Immunologists are gearing up for a lengthy clean-up of research literature after the Massachusetts Institute of Technology (MIT) in Cambridge fired an immunologist for allegedly fabricating data—an incident they say may raise questions about all of his publications. Still, researchers who commented this week on the incident said that, for now, it doesn't seem to have affected their own findings.
On Oct. 27, MIT announced it had fired Luk van Parijs, an associate professor in biology, after he admitted fabricating data in a paper and several manuscripts and grant applications. Colleagues said van Parijs, who co-authored more than 30 published papers on immunology and RNA interference, was an emerging heavyweight.
Learning of alleged misconduct "in somebody with such a broad number of scientific contributions … is really scary," Isabel Merida of the National Biotechnology Center in Madrid, whose publications cited some of the findings under investigation, told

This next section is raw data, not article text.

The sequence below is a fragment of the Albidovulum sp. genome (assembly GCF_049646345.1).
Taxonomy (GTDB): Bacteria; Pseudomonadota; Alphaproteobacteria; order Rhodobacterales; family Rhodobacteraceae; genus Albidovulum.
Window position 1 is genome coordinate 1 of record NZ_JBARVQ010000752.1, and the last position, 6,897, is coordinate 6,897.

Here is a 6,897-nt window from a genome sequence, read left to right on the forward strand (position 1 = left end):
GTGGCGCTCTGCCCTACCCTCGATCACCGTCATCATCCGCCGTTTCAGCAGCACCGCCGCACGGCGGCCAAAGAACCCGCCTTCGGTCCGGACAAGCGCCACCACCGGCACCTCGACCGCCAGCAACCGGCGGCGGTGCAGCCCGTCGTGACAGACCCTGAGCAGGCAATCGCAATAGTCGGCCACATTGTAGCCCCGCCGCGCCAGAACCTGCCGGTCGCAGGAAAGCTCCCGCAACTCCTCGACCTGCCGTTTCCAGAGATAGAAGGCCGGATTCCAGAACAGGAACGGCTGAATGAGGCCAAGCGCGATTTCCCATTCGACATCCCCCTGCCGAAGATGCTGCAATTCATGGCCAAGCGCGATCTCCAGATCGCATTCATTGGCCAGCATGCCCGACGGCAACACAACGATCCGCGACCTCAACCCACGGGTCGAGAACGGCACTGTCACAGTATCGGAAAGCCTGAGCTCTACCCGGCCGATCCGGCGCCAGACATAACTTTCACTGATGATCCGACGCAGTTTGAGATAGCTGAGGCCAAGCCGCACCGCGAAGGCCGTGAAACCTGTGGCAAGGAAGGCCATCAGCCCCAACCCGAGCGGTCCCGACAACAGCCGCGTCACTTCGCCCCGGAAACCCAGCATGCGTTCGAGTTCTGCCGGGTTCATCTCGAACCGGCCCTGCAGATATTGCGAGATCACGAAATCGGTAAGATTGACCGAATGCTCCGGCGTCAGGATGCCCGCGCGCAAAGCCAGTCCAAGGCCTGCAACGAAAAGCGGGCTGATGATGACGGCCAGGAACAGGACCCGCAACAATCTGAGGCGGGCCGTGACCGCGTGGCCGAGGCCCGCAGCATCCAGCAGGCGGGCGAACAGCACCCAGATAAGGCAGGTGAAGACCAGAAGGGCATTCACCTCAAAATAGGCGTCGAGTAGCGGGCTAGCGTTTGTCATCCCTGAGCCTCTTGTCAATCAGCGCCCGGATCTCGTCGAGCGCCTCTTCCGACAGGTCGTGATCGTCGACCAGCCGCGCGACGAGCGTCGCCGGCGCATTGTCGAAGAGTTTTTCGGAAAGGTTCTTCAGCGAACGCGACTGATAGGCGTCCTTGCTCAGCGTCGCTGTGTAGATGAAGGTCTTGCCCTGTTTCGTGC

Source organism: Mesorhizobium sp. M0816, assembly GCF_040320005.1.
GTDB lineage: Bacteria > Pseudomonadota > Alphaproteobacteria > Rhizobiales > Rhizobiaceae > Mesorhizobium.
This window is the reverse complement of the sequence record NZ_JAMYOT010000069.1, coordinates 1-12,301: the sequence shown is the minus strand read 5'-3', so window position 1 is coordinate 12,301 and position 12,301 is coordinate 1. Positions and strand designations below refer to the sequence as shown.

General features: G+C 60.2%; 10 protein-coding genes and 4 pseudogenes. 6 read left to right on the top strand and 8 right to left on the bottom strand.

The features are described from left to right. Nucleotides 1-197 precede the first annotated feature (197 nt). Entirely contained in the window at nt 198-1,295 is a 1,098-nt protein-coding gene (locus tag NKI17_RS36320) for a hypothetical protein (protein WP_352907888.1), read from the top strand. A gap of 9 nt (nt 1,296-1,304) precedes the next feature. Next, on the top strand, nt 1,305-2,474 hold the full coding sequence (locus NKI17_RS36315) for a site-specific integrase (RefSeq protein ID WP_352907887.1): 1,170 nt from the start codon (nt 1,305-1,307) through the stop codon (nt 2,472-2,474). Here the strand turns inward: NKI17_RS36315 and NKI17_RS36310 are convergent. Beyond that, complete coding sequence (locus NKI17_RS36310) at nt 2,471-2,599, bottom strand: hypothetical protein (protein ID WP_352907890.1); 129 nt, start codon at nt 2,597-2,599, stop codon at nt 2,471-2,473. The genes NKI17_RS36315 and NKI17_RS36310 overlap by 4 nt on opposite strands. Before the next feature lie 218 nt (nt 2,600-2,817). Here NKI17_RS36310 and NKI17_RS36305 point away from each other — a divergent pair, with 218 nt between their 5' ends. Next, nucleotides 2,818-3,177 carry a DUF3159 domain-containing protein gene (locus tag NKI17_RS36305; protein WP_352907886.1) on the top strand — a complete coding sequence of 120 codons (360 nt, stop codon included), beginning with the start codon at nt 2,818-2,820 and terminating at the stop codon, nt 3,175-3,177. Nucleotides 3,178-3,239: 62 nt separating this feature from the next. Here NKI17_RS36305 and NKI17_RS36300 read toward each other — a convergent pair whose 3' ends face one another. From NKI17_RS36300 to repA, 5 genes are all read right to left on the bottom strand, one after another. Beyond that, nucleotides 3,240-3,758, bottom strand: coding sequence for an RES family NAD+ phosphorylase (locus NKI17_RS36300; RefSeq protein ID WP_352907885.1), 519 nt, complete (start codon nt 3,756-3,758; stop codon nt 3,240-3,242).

And although van Parijs admitted faking data in only one paper, the investigation casts a shadow on all of them, scientists noted. "I think people will now take all his work with a grain of salt," said Michael K. Racke, a professor of Neurology and the Center for Immunology at the University of Texas-Southwestern Medical Center in Dallas.
MIT officials haven't announced which paper is supposedly tainted. But in the inquiry's wake, California Institute of Technology officials said they have launched their own probe into the two papers van Parijs co-wrote for the journal
Officials with Cell Press, publisher of
Parijs, whom MIT promoted last year, was a "rising star" in the field—as his increasingly influential publications suggested, Racke told
Much of van Parijs's key research examined molecules regulating the survival or death of immune cells known as T lymphocytes. When the balance among these chemicals goes awry, T lymphocytes that cause autoimmune disorders can proliferate.
Van Parijs didn't answer Emails from
"It would be very important, if not imperative, that all of his publications are re-evaluated and that it becomes clear which ones are without doubt, and which ones should be retracted," Jon D. Laman, a professor in the Department of Immunology at University Medical Center Rotterdam, The Netherlands, said in an Email to
Racke said this analysis might require scouring obscure journals to see who has -- or hasn't -- been able to replicate the findings. "Everybody reads the 'big splash' papers," but follow-ups often appear in lesser journals, Racke noted.
Early assessments by other researchers who have cited van Parijs suggest the impact might be minimal. Merida said in an Email that when she cited one of the 1999
After citing a noted 1997